News publications and other organizations are encouraged to reuse Direct Relief-published content for free under a Creative Commons License (Attribution-Non-Commercial-No Derivatives 4.0 International), given the republisher complies with the requirements identified below.

When republishing:

  • Include a byline with the reporter’s name and Direct Relief in the following format: "Author Name, Direct Relief." If attribution in that format is not possible, include the following language at the top of the story: "This story was originally published by Direct Relief."
  • If publishing online, please link to the original URL of the story.
  • Maintain any tagline at the bottom of the story.
  • With Direct Relief's permission, news publications can make changes such as localizing the content for a particular area, using a different headline, or shortening story text. To confirm edits are acceptable, please check with Direct Relief by clicking this link.
  • If new content is added to the original story — for example, a comment from a local official — a note with language to the effect of the following must be included: "Additional reporting by [reporter and organization]."
  • If republished stories are shared on social media, Direct Relief appreciates being tagged in the posts:
    • Twitter (@DirectRelief)
    • Facebook (@DirectRelief)
    • Instagram (@DirectRelief)

Republishing Images:

Unless stated otherwise, images shot by Direct Relief may be republished for non-commercial purposes with proper attribution, given the republisher complies with the requirements identified below.

  • Maintain correct caption information.
  • Credit the photographer and Direct Relief in the caption. For example: "First and Last Name / Direct Relief."
  • Do not digitally alter images.

Direct Relief often contracts with freelance photographers who usually, but not always, allow their work to be published by Direct Relief’s media partners. Contact Direct Relief for permission to use images in which Direct Relief is not credited in the caption by clicking here.

Other Requirements:

  • Do not state or imply that donations to any third-party organization support Direct Relief's work.
  • Republishers may not sell Direct Relief's content.
  • Direct Relief's work is prohibited from populating web pages designed to improve rankings on search engines or solely to gain revenue from network-based advertisements.
  • Advance permission is required to translate Direct Relief's stories into a language different from the original language of publication. To inquire, contact us here.
  • If Direct Relief requests a change to or removal of republished Direct Relief content from a site or on-air, the republisher must comply.

For any additional questions about republishing Direct Relief content, please email the team here.

Story: A Tsunami Victim and IVY Employee Reminisces About Disaster


This is a story from “Mr. H,” a tsunami victim and IVY employee. (Edited for understanding)

Before the earthquake, I worked for a fisheries processing company delivering styrofoam packages and cardboard cases. On March 11, it was good weather, and I was busy working as usual. At about 2:45 in the afternoon, I felt the earth shake strongly. I told with my boss, “It will end soon,” but the quake was became stronger and stronger. We got out from the building, and then saw a truck overturned and water gushing out of a gutter like a fountain. Our company was just 100 meters away from the port. We soon decided to evacuate to a hill by car but we got caught in a traffic jam. No traffic lights worked, cell phones were useless, and people were in panic. We had no idea what was going on. The radio in the car was giving us limited information, and told us that a 6-meter high tsunami was coming. We could not believe it. We ran away to the hill as it became evening.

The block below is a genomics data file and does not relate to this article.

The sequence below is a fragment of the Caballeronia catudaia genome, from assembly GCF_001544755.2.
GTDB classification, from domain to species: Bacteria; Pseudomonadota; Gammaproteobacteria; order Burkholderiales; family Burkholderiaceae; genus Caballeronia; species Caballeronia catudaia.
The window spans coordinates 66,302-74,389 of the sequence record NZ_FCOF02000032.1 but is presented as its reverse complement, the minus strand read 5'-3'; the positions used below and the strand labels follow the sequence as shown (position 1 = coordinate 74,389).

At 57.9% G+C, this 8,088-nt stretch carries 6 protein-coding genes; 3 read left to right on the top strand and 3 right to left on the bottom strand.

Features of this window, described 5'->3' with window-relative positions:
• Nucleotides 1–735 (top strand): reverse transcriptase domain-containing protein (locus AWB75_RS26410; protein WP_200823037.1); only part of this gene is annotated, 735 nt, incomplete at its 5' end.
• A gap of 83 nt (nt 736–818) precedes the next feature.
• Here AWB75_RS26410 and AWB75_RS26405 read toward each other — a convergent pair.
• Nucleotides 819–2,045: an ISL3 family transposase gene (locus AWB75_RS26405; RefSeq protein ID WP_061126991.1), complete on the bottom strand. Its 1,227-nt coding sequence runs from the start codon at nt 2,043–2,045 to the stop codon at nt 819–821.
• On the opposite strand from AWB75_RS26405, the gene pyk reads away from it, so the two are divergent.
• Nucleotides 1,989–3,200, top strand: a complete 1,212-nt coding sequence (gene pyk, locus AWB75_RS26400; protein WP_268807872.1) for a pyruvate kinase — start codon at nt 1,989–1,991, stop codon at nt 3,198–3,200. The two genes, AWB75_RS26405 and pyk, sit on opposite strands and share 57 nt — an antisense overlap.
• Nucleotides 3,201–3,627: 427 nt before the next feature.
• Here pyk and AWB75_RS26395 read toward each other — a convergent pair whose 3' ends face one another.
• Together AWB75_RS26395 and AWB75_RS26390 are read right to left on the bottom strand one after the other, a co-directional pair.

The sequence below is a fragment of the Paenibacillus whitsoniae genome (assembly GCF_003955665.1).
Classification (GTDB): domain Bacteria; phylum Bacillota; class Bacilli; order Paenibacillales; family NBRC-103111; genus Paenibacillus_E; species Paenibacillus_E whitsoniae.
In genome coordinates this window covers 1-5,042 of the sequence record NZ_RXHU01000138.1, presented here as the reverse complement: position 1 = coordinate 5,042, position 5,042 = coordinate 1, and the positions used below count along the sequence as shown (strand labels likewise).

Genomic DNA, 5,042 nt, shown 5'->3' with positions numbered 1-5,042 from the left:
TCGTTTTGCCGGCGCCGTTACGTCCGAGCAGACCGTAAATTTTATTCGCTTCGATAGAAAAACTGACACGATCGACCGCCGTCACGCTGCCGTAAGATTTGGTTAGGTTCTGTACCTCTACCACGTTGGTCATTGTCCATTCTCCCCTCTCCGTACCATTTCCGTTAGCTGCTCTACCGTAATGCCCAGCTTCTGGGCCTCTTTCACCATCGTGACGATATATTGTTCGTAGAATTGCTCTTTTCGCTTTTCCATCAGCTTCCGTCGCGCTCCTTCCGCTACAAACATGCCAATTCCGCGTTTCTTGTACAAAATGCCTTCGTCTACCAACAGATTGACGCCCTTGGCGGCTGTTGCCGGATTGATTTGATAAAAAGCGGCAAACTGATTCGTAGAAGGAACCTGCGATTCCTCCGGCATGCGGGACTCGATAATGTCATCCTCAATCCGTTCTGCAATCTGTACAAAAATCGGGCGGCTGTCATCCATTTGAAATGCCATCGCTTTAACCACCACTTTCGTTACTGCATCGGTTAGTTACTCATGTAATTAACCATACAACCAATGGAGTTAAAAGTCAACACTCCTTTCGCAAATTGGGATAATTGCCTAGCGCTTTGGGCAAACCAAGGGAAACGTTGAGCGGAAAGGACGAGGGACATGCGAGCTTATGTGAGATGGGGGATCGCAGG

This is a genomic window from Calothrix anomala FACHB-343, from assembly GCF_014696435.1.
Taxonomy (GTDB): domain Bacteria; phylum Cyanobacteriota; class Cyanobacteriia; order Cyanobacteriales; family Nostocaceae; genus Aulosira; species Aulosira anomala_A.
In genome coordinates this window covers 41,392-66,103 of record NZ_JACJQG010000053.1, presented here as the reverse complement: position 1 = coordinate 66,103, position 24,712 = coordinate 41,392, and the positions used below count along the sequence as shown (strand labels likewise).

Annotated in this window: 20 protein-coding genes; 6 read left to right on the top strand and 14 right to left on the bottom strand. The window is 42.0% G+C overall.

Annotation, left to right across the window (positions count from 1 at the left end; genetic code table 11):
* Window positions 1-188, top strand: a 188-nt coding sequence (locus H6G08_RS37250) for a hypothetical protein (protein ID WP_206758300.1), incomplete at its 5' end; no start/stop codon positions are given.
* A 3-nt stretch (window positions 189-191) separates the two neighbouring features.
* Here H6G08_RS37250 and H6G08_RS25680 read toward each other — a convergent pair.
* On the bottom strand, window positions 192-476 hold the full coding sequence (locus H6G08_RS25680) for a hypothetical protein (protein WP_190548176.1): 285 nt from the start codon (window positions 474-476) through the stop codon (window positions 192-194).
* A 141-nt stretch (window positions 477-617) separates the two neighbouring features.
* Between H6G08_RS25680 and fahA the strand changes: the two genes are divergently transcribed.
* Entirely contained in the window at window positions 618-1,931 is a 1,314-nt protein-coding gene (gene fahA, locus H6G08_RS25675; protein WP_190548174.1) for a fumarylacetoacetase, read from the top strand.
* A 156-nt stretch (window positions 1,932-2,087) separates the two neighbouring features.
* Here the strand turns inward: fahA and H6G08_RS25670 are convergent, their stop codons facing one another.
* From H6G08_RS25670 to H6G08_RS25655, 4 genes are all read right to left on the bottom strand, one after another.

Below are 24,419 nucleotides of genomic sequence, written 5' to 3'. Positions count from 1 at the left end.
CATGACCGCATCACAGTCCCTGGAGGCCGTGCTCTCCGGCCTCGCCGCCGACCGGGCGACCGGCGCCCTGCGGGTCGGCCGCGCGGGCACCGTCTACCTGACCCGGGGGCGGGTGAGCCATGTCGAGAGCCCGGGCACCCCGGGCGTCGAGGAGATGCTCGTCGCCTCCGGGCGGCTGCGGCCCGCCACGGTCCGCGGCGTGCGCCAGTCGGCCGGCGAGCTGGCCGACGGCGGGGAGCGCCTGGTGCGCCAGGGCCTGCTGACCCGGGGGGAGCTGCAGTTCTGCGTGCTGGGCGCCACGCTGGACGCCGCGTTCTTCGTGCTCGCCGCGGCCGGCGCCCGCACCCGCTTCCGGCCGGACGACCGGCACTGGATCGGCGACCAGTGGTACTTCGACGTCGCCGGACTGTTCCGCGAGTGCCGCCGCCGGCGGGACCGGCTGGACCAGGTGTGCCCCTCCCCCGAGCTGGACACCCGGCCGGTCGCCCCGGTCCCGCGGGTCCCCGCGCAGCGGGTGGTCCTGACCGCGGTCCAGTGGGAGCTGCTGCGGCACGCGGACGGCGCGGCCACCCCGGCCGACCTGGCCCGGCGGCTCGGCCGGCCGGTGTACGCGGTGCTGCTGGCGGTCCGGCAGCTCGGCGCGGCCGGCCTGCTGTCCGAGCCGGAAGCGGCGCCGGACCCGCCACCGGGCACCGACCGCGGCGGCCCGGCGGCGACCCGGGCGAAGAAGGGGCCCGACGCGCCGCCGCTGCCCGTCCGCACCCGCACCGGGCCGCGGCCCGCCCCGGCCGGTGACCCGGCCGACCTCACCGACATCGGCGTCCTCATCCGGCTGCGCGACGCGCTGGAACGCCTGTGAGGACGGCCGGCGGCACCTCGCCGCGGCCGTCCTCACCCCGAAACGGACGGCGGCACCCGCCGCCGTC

It began to snow and got cold. The east sky became orange, and someone cried “fire!”. The fire broke out and burned our town. The fire was fueled by oil leaking from ships and carried inland by the tsunami.

Around five days passed when I finally got to my house–the place where my house used to be, to be precise. There were piles of debris, and nothing remained. It was all carried off by the tsunami. To make matters worse, my employer told me that they could no longer hire me because there was no plan in sight to rebuild the factory. I had no house and no job.

I saw nothing but darkness ahead of me.

I had worked hard at job hunting since April. Employment Service Center was always a parade of people. Many companies are temporarily or permanently closed for business, so there was almost no recruitment in town. Around that time, I got phone call from my friend saying, “How about a job cleaning elderly people’s houses?” I had no experience with that kind job, so I was anxious. But after wavering, I decided to take on the challenge.

On my first day, I was perplexed by everything in front of me: co-workers I met for the first time, and destroyed houses full of mud and with a lot of debris. But I soon got used to it; co-workers taught and supported me. It is a nice team, and I look forward to going to work every day. Just like me, everyone in the team had lost their job. We are in the same situation, so can be empathetic with each other. The job is worthwhile and while working I can forget my difficulties caused by the earthquake.

The earthquake caused various damages and took a lot of things. However, now I think I am lucky; I may not have met my team if there was not an earthquake disaster. I will cherish the connection with my people as a source of living.”

Read more about the International Volunteer Center of Yamagata (IVY)

Giving is Good Medicine

You don't have to donate. That's why it's so extraordinary if you do.